Shaun Wang Interviews Zhang Peili

We thank Shaun Wang 王上 for allowing us to reproduce excerpts from his bilingual book Motive 动机, published by China International Press in August 2014.  Shaun is the son of two celebrated artists, Wang Gongxin王功新 and Lin Tianmiao 林天苗.  Motive is his second book. His first book, Twelve Days in Vastness, a record of his journey to Xinjiang, was written in English and self-published.  The eighteen-year-old author explains himself in the Introduction to Motive, reproduced below in English and Chinese. We have chosen to feature his interview with the artist Zhang Peili 张培力, often called the ‘father of video art in China’. Zhang heads the Department of New Media at the China Academy of Fine Arts 中国美术学院 in Hangzhou and is Director of the Shanghai-based non-profit art space and museum OCAT (Contemporary Art Terminal). Geremie R. Barmé’s reading of Zhang’s 2008 installation work, A Gust of Wind (Zhen feng 阵风), appears here. — The Editors


Motive: Interviewing 23 art individuals

Shaun Wang 王上

What’s provoking about this project, which I came to realize during the process of the interviews, is that I am one of those spoiled children born into a family of two famous artists, a second generation of an artistic aristocracy; a child who is able to cut corners while many others who are more devoted and more professional dream to have the chance of interviewing one of these art individuals. Having these special art-related opportunities is like those heirs of business tycoons inheriting material wealth. It’s something I was born with, but I have to prove myself worthy to become the person I should be; I have to show that I am capable of making good use of my parents’ resources with discretion. In other words, I was only able to conduct this project on the basis of all the connections of my parents.

Shaun Wang

Shaun Wang

Despite my glorious conviction to justify myself, I am honestly clueless about what I want to do in the future.As a teenager living in this age of information, where all kinds of Internet resources and social media overflow, it’s extremely hard for me to grasp the profession/major I would like to pursue. It’s also the reason why I came up with this project, which aims to understand the ins and outs of the artistic circle through interviewing different prominent individuals, and try to get a sense of what it is like to be an interviewer.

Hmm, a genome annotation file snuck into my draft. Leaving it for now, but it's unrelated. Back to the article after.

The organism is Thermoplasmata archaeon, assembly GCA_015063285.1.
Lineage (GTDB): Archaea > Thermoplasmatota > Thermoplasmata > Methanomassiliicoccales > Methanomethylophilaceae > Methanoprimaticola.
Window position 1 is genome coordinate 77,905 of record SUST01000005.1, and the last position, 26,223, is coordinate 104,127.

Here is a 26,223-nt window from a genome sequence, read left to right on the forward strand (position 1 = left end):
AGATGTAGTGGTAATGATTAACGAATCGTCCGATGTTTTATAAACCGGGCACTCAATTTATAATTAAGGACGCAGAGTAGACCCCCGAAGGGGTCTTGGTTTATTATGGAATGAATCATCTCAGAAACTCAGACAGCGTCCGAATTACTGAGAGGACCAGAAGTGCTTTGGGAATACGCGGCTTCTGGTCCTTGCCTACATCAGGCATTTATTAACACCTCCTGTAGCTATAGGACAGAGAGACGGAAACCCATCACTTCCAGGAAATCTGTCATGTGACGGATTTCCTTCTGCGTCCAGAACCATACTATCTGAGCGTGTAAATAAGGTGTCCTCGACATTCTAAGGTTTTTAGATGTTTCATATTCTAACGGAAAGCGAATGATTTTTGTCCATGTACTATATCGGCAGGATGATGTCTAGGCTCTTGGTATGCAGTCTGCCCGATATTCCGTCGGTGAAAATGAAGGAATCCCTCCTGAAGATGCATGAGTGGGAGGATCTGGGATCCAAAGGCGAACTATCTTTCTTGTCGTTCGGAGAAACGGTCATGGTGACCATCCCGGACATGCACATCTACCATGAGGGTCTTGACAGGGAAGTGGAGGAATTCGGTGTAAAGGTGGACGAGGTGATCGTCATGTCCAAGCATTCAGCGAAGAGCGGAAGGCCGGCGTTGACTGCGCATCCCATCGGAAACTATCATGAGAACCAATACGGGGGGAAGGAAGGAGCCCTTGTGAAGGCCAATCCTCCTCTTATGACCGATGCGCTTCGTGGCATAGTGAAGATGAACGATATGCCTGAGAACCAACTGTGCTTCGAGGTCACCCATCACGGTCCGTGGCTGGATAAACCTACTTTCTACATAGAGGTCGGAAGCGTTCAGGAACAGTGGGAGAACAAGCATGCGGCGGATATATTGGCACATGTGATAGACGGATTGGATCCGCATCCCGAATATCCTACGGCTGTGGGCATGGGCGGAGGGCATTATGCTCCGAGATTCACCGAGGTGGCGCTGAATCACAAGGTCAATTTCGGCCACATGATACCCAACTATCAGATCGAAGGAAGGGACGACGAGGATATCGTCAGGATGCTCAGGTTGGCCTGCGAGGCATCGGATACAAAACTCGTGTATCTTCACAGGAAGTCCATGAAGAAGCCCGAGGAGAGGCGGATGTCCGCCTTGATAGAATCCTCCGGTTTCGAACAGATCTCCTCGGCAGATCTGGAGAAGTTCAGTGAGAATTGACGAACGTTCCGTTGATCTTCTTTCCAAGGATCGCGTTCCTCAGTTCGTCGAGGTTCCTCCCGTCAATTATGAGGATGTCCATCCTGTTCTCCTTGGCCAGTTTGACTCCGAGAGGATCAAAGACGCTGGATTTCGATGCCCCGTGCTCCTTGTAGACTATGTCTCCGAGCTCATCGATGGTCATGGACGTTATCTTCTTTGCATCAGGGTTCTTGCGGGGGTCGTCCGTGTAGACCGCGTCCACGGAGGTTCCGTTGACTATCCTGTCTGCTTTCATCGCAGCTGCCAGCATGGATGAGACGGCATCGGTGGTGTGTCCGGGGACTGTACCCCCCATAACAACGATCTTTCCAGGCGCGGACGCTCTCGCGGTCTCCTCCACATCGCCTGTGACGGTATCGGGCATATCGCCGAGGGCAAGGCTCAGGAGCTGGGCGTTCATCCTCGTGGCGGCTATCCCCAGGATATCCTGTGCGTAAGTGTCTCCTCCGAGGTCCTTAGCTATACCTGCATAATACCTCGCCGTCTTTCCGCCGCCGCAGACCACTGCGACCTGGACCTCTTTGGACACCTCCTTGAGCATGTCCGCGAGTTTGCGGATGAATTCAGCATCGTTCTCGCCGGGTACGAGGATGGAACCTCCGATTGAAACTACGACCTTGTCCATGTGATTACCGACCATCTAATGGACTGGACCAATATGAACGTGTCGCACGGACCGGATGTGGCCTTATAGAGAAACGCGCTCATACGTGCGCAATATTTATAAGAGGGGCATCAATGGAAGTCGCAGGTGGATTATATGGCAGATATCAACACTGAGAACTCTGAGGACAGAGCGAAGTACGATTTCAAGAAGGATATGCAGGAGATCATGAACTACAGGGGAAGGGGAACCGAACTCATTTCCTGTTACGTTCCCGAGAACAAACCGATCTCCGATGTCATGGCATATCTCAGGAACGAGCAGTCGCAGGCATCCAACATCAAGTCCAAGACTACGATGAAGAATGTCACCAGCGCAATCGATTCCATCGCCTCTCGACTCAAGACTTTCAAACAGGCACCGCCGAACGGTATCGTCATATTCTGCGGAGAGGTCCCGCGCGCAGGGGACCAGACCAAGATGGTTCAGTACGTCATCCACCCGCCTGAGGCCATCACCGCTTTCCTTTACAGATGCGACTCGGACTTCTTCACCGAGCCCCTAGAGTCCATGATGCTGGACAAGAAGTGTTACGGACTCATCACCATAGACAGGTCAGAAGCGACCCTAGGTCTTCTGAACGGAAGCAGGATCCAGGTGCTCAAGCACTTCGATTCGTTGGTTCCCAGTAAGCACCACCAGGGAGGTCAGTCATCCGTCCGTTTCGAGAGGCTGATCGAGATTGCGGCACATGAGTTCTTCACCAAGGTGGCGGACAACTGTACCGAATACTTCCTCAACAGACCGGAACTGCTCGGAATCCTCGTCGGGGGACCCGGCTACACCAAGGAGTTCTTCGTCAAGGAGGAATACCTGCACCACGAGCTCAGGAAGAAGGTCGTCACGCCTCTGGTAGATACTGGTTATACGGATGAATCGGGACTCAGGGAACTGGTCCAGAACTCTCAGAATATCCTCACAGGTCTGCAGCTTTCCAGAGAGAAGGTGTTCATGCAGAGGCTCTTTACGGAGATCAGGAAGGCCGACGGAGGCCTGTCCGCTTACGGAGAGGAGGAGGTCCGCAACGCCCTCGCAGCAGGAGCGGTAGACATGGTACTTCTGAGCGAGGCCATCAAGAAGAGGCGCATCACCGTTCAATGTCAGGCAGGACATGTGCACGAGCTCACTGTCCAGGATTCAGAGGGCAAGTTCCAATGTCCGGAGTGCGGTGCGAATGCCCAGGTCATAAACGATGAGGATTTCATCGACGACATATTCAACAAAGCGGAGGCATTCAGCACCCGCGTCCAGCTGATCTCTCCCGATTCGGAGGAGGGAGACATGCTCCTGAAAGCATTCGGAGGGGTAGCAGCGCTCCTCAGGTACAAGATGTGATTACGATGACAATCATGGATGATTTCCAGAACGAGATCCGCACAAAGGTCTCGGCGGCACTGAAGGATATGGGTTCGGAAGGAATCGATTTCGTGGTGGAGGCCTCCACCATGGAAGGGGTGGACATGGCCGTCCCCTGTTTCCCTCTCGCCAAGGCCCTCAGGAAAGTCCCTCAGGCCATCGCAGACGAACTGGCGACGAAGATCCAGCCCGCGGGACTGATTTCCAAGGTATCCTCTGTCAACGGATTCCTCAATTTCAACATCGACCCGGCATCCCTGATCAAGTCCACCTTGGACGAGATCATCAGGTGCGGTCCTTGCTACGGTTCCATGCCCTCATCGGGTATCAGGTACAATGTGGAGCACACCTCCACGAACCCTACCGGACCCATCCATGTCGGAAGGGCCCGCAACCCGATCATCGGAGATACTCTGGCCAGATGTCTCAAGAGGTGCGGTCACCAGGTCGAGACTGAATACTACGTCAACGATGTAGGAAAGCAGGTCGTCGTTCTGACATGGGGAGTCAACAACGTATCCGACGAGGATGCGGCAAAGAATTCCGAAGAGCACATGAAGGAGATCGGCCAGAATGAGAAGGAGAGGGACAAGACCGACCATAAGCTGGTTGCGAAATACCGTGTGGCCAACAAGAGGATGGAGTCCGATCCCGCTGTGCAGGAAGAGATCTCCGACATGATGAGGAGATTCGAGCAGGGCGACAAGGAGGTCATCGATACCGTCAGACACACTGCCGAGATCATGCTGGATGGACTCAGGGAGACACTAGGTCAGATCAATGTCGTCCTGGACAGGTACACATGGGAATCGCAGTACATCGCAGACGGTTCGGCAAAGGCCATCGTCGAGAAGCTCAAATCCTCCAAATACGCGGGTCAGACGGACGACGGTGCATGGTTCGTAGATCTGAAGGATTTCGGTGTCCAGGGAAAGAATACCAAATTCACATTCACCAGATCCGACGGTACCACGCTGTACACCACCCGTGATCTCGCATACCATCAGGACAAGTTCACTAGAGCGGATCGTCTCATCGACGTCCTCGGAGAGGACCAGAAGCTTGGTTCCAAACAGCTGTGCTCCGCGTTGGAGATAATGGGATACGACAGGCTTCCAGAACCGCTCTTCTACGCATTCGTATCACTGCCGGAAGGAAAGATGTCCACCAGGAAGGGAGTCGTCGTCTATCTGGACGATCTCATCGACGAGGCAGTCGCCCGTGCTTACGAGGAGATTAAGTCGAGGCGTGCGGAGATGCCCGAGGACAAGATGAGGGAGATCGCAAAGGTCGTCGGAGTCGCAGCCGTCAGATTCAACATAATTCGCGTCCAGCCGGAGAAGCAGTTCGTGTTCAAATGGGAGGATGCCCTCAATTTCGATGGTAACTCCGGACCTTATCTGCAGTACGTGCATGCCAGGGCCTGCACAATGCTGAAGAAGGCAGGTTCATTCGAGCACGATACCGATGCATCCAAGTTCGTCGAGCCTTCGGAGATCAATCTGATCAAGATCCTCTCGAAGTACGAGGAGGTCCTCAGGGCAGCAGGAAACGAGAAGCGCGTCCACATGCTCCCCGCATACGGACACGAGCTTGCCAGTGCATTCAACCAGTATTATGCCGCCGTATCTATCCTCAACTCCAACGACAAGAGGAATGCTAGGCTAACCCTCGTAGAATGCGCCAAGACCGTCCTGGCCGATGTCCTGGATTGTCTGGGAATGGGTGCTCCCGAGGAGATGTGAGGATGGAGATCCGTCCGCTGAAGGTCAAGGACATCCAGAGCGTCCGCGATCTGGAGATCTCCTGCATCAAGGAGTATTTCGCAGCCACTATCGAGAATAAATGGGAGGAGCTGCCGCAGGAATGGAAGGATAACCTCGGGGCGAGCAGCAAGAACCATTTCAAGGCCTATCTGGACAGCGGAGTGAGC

My parents, being artists, are very liberal, and they have no preference towards my career.However, this brings me onto a journey–a journey where my parents put all their hearts into helping me find the dearest passion to my heart. Some may say that I am fortunate to be blessed with an easy life and a loving family, but sometimes I’d rather be forced onto a path with a definite direction, instead of strolling in one place looking into the vast sea of possibilities.

During the 1970s and 80s, Chinese artists–many of whom are famous now–had very limited career opportunities. It was a time when the country was closed to the outside. However, limited as the resources were, these young people chose art, as it was the perfect way to explore their creative passion. This aroused my curiosity,and I wonder how these artists, with no previous role models to follow, gathered enough courage to venture into the realm of contemporary art. I am curious if they were politically and economically suppressed while doing art. What was their state of mind and what was the motivation that pushed them forward? And how did they develop their own perspectives? More importantly, how did they bring Chinese contemporary art out of underground to its current status as a competitor in global art market?

I became acquainted with many of these artists ever since I was a little boy, and their art accompanied me through my childhood. Naturally, viewing these works brings to mind my childhood, especially when I was brought to some of the earliest galleries in Beijing. It is a feeling mixed with nostalgia and joy; a feeling that evokes the meaning of home.

It was during this time when I grew up (over the last 18 years) that Chinese contemporary art community experienced its most rapid growth. It was also during my mother’s pregnancy of me that she created her first installation work.

Initially, my purpose for this book was not to understand the philosophy behind each artist’s work, but rather to focus on the attitude each artist needed to achieve success. However, after interviewing a few artists I began to realize the entanglement between the daily life of the artist and his or her artistic philosophy.

Trying to establish the interviews is often the hardest part in this project. Frequently when I attempted to set up the time with the artist, they would decline; some wanted to see a copy of the interview questions; some wanted to have a talk before they accepted my interview request; some inquired about my connections, and some arranged the meeting in a massage parlor trying to make the meeting as awkward as possible, which actually made me realize that art can be discussed in any situation.

I respect each interviewee’s decision; I understand the academic positions and implications behind their decisions. Particularly, rather than accepting a 30-minute interview, a few individuals would take out 2 hours, over the phone, to tell me how they believed that the interview was something they didn’t prefer. It reflected their stern belief in their artistic stance, which also added to my understanding of the seriousness within art.